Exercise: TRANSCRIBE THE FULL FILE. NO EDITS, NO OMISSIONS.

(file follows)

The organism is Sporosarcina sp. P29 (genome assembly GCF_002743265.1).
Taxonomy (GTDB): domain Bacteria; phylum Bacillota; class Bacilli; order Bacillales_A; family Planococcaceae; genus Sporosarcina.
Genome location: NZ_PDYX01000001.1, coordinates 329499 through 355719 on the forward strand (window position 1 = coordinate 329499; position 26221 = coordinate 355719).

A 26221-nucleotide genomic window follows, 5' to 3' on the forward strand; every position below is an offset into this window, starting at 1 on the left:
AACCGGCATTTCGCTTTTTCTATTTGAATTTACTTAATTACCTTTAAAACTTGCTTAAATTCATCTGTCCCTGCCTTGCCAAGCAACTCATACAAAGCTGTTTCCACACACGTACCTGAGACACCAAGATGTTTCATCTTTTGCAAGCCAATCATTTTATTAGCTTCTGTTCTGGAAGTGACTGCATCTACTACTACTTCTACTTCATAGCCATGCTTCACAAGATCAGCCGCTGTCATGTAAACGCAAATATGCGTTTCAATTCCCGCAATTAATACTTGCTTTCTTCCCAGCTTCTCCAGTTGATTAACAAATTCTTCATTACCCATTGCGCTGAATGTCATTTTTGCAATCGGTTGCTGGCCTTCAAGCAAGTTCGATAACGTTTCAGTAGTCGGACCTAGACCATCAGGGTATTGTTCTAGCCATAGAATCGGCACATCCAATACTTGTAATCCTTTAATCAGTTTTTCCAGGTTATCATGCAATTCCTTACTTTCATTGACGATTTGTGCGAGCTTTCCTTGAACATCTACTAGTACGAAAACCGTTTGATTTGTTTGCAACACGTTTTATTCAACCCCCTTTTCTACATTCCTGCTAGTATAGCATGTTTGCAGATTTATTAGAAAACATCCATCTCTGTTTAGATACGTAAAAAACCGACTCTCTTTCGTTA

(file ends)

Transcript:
The organism is Sporosarcina sp. P29 (genome assembly GCF_002743265.1).
Taxonomy (GTDB): domain Bacteria; phylum Bacillota; class Bacilli; order Bacillales_A; family Planococcaceae; genus Sporosarcina.
Genome location: NZ_PDYX01000001.1, coordinates 329499 through 355719 on the forward strand (window position 1 = coordinate 329499; position 26221 = coordinate 355719).

A 26221-nucleotide genomic window follows, 5' to 3' on the forward strand; every position below is an offset into this window, starting at 1 on the left:
AACCGGCATTTCGCTTTTTCTATTTGAATTTACTTAATTACCTTTAAAACTTGCTTAAATTCATCTGTCCCTGCCTTGCCAAGCAACTCATACAAAGCTGTTTCCACACACGTACCTGAGACACCAAGATGTTTCATCTTTTGCAAGCCAATCATTTTATTAGCTTCTGTTCTGGAAGTGACTGCATCTACTACTACTTCTACTTCATAGCCATGCTTCACAAGATCAGCCGCTGTCATGTAAACGCAAATATGCGTTTCAATTCCCGCAATTAATACTTGCTTTCTTCCCAGCTTCTCCAGTTGATTAACAAATTCTTCATTACCCATTGCGCTGAATGTCATTTTTGCAATCGGTTGCTGGCCTTCAAGCAAGTTCGATAACGTTTCAGTAGTCGGACCTAGACCATCAGGGTATTGTTCTAGCCATAGAATCGGCACATCCAATACTTGTAATCCTTTAATCAGTTTTTCCAGGTTATCATGCAATTCCTTACTTTCATTGACGATTTGTGCGAGCTTTCCTTGAACATCTACTAGTACGAAAACCGTTTGATTTGTTTGCAACACGTTTTATTCAACCCCCTTTTCTACATTCCTGCTAGTATAGCATGTTTGCAGATTTATTAGAAAACATCCATCTCTGTTTAGATACGTAAAAAACCGACTCTCTTTCGTTA